By Michael Hiestand, USA TODAY
The players in the All-Star Game won't wear makeup. They won't face wind machines meant to give them extra glamour. But at least when it comes to selling shoes, the players will be runway models — for shoes about to become available to the masses.
When it comes to selling sneakers, the NBA All-Star Game isn't just an exhibition.
Says Brian Povenelli, a Reebok marketing vice president, "It's a battleground for the industry."
That's partly because the event is a congregation of the kind of players who are used prominently in sneaker marketing or even have their own signature shoes. And marketers don't face restrictions on color schemes in shoes worn in the All-Star Game — unlike the usual NBA rule that players wear shoes that are mainly black or white.
Because consumers have come to expect the All-Star Game to give them their first glimpses of new shoes, it's become a launch pad for new looks. "It's an event where a lot of eyes are on the product," Nike spokesman Rodney Knox says.
Nike's fashion statements in the All-Star Game will include LeBron James, who usually wears black shoes, modeling gray and blue versions of his signature Zoom LeBron II shoes, which hit retail stores last weekend.
Kobe Bryant will wear gray, red and blue Nike 2K5 sneakers, a shoe that also will come out in three more color schemes in March.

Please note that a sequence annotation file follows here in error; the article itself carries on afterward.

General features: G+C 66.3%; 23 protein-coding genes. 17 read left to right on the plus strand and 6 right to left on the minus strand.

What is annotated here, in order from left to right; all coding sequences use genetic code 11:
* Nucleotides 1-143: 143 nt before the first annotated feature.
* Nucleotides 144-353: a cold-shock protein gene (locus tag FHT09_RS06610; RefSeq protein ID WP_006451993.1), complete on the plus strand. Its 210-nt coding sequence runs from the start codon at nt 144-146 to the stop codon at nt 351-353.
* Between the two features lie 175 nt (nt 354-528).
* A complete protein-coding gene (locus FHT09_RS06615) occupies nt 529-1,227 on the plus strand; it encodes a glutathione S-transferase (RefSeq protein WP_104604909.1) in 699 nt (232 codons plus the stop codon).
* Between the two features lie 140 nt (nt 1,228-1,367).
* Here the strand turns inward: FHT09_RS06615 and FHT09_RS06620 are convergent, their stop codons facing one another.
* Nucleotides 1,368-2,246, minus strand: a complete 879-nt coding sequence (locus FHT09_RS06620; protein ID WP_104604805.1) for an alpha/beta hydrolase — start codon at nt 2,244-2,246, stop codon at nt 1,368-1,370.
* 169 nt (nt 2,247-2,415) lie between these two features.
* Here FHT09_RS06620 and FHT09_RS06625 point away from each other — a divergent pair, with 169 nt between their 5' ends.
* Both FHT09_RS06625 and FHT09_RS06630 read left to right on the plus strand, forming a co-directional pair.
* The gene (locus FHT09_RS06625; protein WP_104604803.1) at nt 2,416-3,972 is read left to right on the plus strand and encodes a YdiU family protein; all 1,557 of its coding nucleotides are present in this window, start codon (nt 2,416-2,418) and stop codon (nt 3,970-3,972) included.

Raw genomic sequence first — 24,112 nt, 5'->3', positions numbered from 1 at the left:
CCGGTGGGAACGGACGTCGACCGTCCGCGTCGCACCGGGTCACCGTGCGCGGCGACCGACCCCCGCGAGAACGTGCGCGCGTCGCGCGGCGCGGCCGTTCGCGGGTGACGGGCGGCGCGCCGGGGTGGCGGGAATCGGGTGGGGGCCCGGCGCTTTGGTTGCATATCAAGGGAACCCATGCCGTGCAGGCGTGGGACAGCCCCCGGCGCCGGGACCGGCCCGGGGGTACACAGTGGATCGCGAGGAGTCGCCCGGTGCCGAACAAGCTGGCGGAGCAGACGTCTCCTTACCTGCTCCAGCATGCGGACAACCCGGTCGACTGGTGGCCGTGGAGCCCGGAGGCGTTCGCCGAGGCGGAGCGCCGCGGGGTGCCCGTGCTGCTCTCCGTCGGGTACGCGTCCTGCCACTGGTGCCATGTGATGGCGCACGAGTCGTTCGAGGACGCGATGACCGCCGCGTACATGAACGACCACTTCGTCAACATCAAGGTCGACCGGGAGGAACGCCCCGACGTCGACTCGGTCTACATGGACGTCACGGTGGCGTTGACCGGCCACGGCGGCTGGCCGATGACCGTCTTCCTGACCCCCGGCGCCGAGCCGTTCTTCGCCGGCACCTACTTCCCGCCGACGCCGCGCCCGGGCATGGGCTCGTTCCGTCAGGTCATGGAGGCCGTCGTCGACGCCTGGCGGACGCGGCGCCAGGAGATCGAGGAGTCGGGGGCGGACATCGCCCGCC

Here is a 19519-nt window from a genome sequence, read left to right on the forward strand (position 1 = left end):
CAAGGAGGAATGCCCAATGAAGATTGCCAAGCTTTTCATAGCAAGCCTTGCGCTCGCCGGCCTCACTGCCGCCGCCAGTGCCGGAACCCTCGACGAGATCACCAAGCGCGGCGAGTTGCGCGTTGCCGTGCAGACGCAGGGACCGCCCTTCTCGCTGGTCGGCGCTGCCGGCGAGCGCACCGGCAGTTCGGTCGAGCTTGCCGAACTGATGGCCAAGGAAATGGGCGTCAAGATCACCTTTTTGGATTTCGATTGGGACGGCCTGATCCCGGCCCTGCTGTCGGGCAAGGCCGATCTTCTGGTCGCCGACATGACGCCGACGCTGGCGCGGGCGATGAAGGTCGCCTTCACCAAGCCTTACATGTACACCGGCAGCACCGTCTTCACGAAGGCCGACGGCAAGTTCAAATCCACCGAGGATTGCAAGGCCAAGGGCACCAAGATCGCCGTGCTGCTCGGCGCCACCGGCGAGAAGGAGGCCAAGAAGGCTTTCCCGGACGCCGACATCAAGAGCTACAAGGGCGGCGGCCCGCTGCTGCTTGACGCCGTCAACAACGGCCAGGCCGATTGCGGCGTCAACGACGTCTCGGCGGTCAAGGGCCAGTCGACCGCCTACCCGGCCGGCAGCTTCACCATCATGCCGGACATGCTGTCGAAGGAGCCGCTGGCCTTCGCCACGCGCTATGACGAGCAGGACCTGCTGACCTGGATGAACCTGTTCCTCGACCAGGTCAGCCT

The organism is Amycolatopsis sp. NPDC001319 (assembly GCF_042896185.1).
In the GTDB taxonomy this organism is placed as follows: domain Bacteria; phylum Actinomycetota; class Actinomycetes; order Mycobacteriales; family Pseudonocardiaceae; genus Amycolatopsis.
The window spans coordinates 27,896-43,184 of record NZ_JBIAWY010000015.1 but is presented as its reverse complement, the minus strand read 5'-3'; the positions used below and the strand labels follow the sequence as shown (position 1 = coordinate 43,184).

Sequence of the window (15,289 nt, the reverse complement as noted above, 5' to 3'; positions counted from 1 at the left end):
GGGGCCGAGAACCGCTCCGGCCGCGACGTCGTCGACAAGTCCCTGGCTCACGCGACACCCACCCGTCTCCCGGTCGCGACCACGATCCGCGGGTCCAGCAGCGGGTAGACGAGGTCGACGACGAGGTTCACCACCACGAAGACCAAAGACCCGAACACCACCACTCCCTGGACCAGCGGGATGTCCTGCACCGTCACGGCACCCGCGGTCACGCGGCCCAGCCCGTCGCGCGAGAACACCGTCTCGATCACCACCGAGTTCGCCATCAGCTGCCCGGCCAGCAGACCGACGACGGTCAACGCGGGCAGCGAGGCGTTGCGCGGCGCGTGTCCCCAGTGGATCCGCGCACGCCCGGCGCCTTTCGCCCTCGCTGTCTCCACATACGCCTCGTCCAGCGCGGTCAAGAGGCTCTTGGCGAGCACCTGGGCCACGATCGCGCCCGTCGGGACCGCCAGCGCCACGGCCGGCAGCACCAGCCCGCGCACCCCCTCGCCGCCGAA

Nike also will shod Vince Carter in red, white and blue versions of his signature VC IV shoe. Jermaine O'Neal's All-Star version of the Shox Bomber will have a similar color scheme. Versions of the Shox Bomber without the All-Star color scheme go on sale in March; Carter's All-Star kicks are available this weekend.
And what would a sneaker story be without a pair of Air Jordans? Seattle SuperSonics guard Ray Allen will unveil a special pair of AJXX's, marking the 20th anniversary since the shoe first hit the market.
"It's always been more than just a shoe to me," Jordan says. "I'm honored that, even after 20 years, my loyal fans and friends have continued to support me and the legacy of Air Jordan."
The special edition Allen will wear won't be available in stores; however, a version of the shoe will be in stores All-Star weekend. The motorcycle-inspired design of the AJXX (Jordan owns a motorcycle team, Team23 Racing) includes a laser-etched strap that features more than 200 icons that were done to create a tapestry of stories connected to Jordan's career.
Players modeling new shoes for Adidas include Tracy McGrady, wearing his laceless signature shoe, and Antawn Jamison, in an AQ sneaker that will launch in March. The company is counting on long consumer memories: Tim Duncan will be wearing a D-Cool shoe that won't be available until July.
But nobody is counting on longer memories than Reebok. Using the feet of Allen Iverson and Yao Ming, it will resurrect its Pump sneaker, which sold from 1989 to 1992 and was Reebok's best-selling sneaker ever — more than 20 million pairs.
"It's the first time I've ever worn a pump shoe," Iverson says of the trip down memory lane, "but I loved it. I loved it."
It's coming back, suggests Povenelli, because "right now there's a huge void in the (sneaker) marketplace for technology."
But the sneaker marketplace will never suffer from a lack of hype and hustle.
Consumers, as Adidas spokesman Travis Gonzolez says, have been trained to look at the All-Star Game for shopping tips. "Shoe companies do more with the All-Star Game than they did in the past," he says. "The weekend just seems to be a time when kids get hyped about the game and want to buy shoes."